How to make hay for rabbits at home

Last Updated on December 7, 2022 by Admin

Hay is a rabbit’s main diet and normally comes with a variety of health benefits. Although hay is abundantly available at local or online pet stores, it can be costly for rabbit owners who keep more than one rabbit in the long run. However, the question that lingers in most owners’ minds is, how to make hay for rabbits at home. Keep reading to find out.

How to make hay for rabbits at home

How do I make hay for my rabbit?

Making hay is a process that involves turning green grass into forage that can be stored over long periods while maintaining all the nutrients. In other words, the procedure entails reducing the moisture content from grass that has been cut and dried.

To make hay at home, you’ll need to first of all plant timothy or orchard grass if you’re keeping adult bunnies. Alfalfa on the other hand is a great feed for developing rabbits that have just finished weaning. Below is a step-by-step guide on how to make hay for your bunnies.

1. Hay grass choice

Depending on the nutritional value you want for your rabbits, below are the main nutritional values each particular grass provides for your bunnies.

  • Timothy grass

This particular grass also known as meadow cat’s tail is perennial and is also a great choice for making homemade hay for rabbits. Timothy grass is typically high in fiber and low in calcium and protein.

  • Orchard Grass

Orchard grass is another great option for making rabbit hay considering that it’s high in fiber content and low in protein. Although this particular grass is slightly similar to timothy hay, orchard grass has open or broken cattail-looking tips, unlike timothy which has solid tips.


  • Alfalfa grass

Another type of grass that’s recommended for developing or recently weaned rabbits is alfalfa. This is mainly because its high in calcium and protein content which are essential for the growth and development of young bunnies.


2. Growing hay grass

All three types of grass mentioned above will grow best in organic nitrogen-rich soil. You can attain soil fertility by adding fertilizer occasionally. On top of that also use nontoxic pest repellent on the grass to protect it from pests and enable it to grow healthily. Using a rotary tiller, loosen the dirt by tilling the ground, then plant the hay grass seeds evenly. Proceed by raking the tilled area to loosen the dirt and keep it smooth. After planting the seeds, water them immediately and do so repeatedly three times per day for the next couple of weeks. In the third week, water the grass only once per day up until harvest season.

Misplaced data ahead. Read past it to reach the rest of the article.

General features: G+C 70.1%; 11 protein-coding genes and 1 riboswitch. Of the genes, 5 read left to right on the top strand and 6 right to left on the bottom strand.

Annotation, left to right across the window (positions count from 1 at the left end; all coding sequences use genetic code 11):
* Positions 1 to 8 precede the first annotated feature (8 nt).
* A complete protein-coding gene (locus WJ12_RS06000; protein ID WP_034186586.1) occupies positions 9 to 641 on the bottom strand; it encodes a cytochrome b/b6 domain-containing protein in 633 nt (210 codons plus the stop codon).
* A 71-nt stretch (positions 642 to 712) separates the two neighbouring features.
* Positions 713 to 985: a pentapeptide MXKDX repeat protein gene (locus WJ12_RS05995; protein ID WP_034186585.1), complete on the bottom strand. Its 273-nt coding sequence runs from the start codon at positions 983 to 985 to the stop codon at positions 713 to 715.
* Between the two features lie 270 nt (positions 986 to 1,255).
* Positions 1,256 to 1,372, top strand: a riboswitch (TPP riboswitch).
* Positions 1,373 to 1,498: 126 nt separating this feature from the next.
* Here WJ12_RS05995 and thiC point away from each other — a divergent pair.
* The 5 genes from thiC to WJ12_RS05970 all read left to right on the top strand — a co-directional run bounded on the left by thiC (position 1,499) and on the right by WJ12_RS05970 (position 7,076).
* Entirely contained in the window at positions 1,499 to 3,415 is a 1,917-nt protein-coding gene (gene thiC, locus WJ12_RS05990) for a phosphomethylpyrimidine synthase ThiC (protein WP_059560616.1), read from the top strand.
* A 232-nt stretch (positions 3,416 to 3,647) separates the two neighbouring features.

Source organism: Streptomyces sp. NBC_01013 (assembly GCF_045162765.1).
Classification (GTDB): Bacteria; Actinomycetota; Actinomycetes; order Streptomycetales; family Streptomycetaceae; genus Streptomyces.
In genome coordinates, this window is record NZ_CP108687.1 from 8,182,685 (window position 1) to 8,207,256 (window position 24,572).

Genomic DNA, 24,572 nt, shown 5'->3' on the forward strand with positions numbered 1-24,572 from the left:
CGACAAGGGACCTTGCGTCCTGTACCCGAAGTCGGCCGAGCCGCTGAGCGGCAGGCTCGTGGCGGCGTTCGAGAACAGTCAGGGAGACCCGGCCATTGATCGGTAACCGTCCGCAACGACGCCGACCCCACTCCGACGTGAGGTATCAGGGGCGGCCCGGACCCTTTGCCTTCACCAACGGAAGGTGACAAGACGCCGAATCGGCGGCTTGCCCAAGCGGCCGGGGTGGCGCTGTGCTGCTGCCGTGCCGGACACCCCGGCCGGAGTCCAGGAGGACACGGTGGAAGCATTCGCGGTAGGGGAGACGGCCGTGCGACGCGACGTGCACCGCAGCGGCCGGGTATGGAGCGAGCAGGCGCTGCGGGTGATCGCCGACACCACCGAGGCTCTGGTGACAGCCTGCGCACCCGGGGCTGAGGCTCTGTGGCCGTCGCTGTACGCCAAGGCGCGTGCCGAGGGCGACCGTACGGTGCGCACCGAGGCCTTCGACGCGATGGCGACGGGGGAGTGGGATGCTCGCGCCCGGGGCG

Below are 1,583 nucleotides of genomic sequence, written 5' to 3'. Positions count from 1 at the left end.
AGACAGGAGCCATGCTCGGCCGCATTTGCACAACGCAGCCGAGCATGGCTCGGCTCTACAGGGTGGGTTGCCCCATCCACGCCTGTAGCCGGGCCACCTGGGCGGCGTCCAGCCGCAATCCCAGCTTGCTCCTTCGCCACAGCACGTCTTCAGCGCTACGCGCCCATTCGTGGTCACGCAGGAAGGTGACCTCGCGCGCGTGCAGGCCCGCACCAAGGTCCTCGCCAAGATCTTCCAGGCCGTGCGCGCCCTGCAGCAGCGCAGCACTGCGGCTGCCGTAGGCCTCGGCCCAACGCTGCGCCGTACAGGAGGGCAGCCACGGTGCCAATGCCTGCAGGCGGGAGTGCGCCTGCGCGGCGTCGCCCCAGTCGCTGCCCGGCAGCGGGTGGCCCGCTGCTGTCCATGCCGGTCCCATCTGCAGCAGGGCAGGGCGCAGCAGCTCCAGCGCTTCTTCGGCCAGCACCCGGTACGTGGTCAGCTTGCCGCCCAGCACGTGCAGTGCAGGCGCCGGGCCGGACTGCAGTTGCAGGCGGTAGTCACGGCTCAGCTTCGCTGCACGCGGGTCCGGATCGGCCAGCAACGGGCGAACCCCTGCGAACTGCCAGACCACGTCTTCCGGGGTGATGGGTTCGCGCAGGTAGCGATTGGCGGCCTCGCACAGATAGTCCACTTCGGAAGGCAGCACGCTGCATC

3. Harvesting

This stage involves cutting the grass before it peaks maturity. This essentially helps to keep all the nutrients in place and also makes the stem fibrous and fit for consumption. You can use shears, a scythe, or a sickle mower to harvest the hay grass by chopping about one or two inches from the roots. Below are the different stages of harvesting also known as hay-cutting.

  • First Cutting

This is basically the first-ever harvest of the hay grass. The first cutting should happen when the grass is near the maturity stage. In other words, ensure that the grass has soft small stems prior to harvest. The meadow at this stage is essentially palatable and easily digestible for rabbits.


  • Second Cutting

The second harvest takes place after 40 to 60 days after the first. To be specific, alfalfa and orchard grass need around 40 to 45 days to re-harvest, while timothy takes between 55 to 60 days. The grass in this particular stage is finer and softer compared to the one in the first cut. In addition, it’s also high in protein and low in fiber.


  • Third Cutting

The last or third harvest is essentially made up of small soft stems and leaves that are highly nutritious. Although the meadow in the third cutting is low on fiber it can be added to the main hay diet to keep it balanced.


 3. Drying and raking

After cutting the grass, the next step is drying it. This involves leaving the cut grass in the field on a sunny day to help it lose moisture. This is should take around 5 hours before evenly spreading the grass out using a rake or hay tedder. Spreading typically allows the grass underside to dry completely besides lining it up for baling.


4. Baling

For this particular phase, use a baler to compress the hay and also turn it into a large round or square neat bale that’s easier to stockpile.

5. Storage

Since hay is flammable, it should be stored in a cool and dry place preferably in a shed, especially if it’s bulky. On top of that, also elevate the bales from the ground to prevent moisture or molds from forming. In other words, proper hay storage can make it last for several years.



Knowing the different types of hay, and the quantity to feed your rabbits is not only enough, you also need to feed them a balanced diet that consists of pellets, veggies, and fruits as treats. Hopefully, this article has answered the question, of how to make hay for rabbits at home.

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